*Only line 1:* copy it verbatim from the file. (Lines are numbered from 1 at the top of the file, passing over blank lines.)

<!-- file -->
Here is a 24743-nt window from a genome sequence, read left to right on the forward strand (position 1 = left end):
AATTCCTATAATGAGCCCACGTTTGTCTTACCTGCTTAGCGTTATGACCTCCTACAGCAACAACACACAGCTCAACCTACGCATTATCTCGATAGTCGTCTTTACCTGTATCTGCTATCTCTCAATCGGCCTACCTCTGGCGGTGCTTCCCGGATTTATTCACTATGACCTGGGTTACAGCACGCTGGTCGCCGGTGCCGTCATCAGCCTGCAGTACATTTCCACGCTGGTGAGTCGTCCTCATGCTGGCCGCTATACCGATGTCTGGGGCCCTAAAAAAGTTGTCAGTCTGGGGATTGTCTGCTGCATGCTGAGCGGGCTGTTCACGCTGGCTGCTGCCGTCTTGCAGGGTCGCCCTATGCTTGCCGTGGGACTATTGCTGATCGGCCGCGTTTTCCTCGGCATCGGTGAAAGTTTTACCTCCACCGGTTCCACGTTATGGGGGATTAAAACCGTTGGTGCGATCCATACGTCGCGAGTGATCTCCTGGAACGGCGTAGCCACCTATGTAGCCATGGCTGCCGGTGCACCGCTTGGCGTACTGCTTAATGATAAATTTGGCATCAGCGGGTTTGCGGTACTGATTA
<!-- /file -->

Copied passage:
Here is a 24743-nt window from a genome sequence, read left to right on the forward strand (position 1 = left end):